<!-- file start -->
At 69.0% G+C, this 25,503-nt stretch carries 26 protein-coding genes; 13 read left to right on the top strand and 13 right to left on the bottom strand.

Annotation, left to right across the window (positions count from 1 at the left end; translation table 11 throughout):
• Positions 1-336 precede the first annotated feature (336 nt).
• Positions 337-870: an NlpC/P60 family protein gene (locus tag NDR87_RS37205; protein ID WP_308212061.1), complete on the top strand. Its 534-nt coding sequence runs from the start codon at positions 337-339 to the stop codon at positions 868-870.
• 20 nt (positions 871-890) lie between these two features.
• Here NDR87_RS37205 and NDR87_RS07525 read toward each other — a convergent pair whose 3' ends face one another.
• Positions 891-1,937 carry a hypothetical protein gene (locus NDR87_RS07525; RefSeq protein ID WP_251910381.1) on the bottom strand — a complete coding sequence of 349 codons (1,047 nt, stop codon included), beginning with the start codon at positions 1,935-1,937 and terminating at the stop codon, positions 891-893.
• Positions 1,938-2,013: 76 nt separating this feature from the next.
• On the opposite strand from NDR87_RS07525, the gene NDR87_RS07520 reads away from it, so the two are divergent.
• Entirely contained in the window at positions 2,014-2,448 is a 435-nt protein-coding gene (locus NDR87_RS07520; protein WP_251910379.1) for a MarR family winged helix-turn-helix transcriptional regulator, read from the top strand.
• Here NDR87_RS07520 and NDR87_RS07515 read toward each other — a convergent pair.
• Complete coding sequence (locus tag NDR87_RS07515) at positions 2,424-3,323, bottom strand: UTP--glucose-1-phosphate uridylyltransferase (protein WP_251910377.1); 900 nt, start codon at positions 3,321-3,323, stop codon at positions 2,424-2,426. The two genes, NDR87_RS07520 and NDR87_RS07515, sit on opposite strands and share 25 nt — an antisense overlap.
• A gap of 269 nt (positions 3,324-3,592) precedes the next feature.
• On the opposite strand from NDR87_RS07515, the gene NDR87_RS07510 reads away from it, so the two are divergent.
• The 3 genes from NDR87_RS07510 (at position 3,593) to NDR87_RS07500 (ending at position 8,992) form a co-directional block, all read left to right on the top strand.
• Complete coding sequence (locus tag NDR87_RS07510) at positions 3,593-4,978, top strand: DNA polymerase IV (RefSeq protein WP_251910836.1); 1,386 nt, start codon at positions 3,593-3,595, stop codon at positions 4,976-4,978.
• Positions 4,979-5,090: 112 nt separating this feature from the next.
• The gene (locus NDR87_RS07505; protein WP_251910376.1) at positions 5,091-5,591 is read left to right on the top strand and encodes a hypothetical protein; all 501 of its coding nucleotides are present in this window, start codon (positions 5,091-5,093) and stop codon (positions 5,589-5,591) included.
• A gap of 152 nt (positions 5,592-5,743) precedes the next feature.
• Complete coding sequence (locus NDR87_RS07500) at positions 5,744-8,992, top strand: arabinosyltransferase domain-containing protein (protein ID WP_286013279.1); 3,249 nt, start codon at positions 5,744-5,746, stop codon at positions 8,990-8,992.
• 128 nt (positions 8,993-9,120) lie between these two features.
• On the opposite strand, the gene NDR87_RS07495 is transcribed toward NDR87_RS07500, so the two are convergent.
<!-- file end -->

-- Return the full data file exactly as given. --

At 69.0% G+C, this 25,503-nt stretch carries 26 protein-coding genes; 13 read left to right on the top strand and 13 right to left on the bottom strand.

Annotation, left to right across the window (positions count from 1 at the left end; translation table 11 throughout):
• Positions 1-336 precede the first annotated feature (336 nt).
• Positions 337-870: an NlpC/P60 family protein gene (locus tag NDR87_RS37205; protein ID WP_308212061.1), complete on the top strand. Its 534-nt coding sequence runs from the start codon at positions 337-339 to the stop codon at positions 868-870.
• 20 nt (positions 871-890) lie between these two features.
• Here NDR87_RS37205 and NDR87_RS07525 read toward each other — a convergent pair whose 3' ends face one another.
• Positions 891-1,937 carry a hypothetical protein gene (locus NDR87_RS07525; RefSeq protein ID WP_251910381.1) on the bottom strand — a complete coding sequence of 349 codons (1,047 nt, stop codon included), beginning with the start codon at positions 1,935-1,937 and terminating at the stop codon, positions 891-893.
• Positions 1,938-2,013: 76 nt separating this feature from the next.
• On the opposite strand from NDR87_RS07525, the gene NDR87_RS07520 reads away from it, so the two are divergent.
• Entirely contained in the window at positions 2,014-2,448 is a 435-nt protein-coding gene (locus NDR87_RS07520; protein WP_251910379.1) for a MarR family winged helix-turn-helix transcriptional regulator, read from the top strand.
• Here NDR87_RS07520 and NDR87_RS07515 read toward each other — a convergent pair.
• Complete coding sequence (locus tag NDR87_RS07515) at positions 2,424-3,323, bottom strand: UTP--glucose-1-phosphate uridylyltransferase (protein WP_251910377.1); 900 nt, start codon at positions 3,321-3,323, stop codon at positions 2,424-2,426. The two genes, NDR87_RS07520 and NDR87_RS07515, sit on opposite strands and share 25 nt — an antisense overlap.
• A gap of 269 nt (positions 3,324-3,592) precedes the next feature.
• On the opposite strand from NDR87_RS07515, the gene NDR87_RS07510 reads away from it, so the two are divergent.
• The 3 genes from NDR87_RS07510 (at position 3,593) to NDR87_RS07500 (ending at position 8,992) form a co-directional block, all read left to right on the top strand.
• Complete coding sequence (locus tag NDR87_RS07510) at positions 3,593-4,978, top strand: DNA polymerase IV (RefSeq protein WP_251910836.1); 1,386 nt, start codon at positions 3,593-3,595, stop codon at positions 4,976-4,978.
• Positions 4,979-5,090: 112 nt separating this feature from the next.
• The gene (locus NDR87_RS07505; protein WP_251910376.1) at positions 5,091-5,591 is read left to right on the top strand and encodes a hypothetical protein; all 501 of its coding nucleotides are present in this window, start codon (positions 5,091-5,093) and stop codon (positions 5,589-5,591) included.
• A gap of 152 nt (positions 5,592-5,743) precedes the next feature.
• Complete coding sequence (locus NDR87_RS07500) at positions 5,744-8,992, top strand: arabinosyltransferase domain-containing protein (protein ID WP_286013279.1); 3,249 nt, start codon at positions 5,744-5,746, stop codon at positions 8,990-8,992.
• 128 nt (positions 8,993-9,120) lie between these two features.
• On the opposite strand, the gene NDR87_RS07495 is transcribed toward NDR87_RS07500, so the two are convergent.